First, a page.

for the Study of
Healthcare Organizations & Transactions
Healthcare is no longer a
matter of physicians and their patients. The changing organization of the
healthcare industry means that healthcare consumers routinely interact with many
kinds of professionals. However, consumers are not alone in coping with
the changes that are occurring in healthcare today. Many professionals have
experienced changes in their traditional roles as well. For example:
TREND 1: Increasingly, healthcare providers of all types no longer practice alone or in small groups. Rather, they are members of large corporate enterprises, sometimes operating for profit. In these enterprises, diagnosis and treatment are not medical "arts", where intuition and creativity can play a large part.
TREND 2: Providers must diagnose their patients according to predetermined categories, conform their treatments to practice guidelines and other standards of care, and prescribe drugs within the constraints of institutional formularies.
TREND 3: Prescribed treatments must have demonstrated efficacy. And, selection among effective treatments must be guided by considerations of cost and efficiency.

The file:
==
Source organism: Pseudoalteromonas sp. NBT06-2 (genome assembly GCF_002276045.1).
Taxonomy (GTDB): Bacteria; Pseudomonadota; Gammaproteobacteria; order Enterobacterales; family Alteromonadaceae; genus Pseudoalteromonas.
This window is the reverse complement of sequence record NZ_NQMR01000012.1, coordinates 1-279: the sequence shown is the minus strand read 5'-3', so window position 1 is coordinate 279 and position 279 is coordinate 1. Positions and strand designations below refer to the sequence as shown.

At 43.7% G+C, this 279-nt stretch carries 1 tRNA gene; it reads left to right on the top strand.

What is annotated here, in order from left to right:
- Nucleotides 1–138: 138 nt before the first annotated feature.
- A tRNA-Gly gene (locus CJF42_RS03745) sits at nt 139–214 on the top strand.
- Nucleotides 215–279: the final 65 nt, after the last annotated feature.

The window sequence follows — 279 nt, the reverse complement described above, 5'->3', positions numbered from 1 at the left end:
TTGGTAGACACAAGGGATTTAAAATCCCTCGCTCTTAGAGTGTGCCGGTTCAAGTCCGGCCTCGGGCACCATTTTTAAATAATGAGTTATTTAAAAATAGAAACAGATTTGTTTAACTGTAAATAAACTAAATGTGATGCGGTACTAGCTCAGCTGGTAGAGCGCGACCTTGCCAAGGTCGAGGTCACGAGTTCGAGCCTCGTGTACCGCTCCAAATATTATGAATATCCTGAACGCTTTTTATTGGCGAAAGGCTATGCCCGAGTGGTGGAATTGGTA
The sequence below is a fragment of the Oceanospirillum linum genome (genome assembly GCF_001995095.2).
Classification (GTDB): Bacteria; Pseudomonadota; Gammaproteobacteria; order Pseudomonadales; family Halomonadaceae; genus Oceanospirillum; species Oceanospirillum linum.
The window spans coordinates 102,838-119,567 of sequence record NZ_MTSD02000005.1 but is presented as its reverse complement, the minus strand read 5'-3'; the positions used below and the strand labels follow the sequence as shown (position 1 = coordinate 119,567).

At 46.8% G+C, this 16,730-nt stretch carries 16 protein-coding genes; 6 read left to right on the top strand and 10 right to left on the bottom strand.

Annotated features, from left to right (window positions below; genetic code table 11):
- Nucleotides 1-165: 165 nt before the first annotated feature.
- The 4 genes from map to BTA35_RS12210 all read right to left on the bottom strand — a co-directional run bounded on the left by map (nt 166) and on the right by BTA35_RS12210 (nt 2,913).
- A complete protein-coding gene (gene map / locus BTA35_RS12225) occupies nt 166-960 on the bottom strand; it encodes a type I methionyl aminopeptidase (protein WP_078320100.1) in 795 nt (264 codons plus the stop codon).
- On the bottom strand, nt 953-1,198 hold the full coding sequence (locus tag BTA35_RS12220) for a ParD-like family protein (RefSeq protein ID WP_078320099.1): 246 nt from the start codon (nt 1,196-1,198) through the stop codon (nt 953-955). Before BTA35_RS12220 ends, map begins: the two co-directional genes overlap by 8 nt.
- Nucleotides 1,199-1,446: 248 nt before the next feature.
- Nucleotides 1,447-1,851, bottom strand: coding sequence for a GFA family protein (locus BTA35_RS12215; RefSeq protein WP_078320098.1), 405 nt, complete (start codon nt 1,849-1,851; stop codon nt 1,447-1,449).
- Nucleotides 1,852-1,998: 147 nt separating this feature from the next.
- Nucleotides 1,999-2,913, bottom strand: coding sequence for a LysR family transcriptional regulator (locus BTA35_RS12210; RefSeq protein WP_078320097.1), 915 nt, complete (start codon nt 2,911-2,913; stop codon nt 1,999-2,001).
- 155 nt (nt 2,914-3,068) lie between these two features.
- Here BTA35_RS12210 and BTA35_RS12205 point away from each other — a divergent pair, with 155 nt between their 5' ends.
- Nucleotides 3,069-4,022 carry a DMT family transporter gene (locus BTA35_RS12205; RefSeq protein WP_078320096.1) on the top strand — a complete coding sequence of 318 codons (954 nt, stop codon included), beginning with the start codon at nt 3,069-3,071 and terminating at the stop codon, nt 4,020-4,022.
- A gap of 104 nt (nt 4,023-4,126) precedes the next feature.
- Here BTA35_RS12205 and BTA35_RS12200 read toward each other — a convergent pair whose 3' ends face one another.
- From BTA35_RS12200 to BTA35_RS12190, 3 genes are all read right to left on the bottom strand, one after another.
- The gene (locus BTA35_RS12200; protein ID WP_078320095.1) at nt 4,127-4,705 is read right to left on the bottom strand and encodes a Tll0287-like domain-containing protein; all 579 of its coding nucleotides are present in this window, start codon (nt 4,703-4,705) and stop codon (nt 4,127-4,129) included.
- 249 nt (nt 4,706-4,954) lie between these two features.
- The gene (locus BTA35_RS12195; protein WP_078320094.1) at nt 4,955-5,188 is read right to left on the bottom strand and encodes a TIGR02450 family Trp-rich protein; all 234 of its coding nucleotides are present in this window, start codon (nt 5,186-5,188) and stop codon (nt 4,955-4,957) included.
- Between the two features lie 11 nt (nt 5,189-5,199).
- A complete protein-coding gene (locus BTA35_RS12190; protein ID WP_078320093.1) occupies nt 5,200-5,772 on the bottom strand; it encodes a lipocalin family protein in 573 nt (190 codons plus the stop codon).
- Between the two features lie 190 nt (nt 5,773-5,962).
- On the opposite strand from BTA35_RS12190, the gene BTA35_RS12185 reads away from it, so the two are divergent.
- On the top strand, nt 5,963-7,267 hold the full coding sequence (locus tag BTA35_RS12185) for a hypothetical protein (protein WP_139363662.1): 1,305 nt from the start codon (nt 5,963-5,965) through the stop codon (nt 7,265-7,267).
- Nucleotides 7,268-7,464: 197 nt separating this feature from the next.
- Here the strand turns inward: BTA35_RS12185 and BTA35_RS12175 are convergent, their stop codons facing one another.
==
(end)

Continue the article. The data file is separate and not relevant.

Patients are no longer passive recipients of healthcare services. These changes mean that healthcare providers of all types need to learn more than anatomy, physiology, pharmacology, and surgical techniques.
Accordingly, the curricula of professional schools and continuing-education programs must be revised and expanded in order to convey to healthcare providers the new knowledge and attitudes they will need to practice appropriately in the new environment.
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John F. Kihlstrom, PhD
Copyright © 2000 Institute for the Study of Healthcare Organizations & Transactions
modified: 04.08.2010 02:58 PM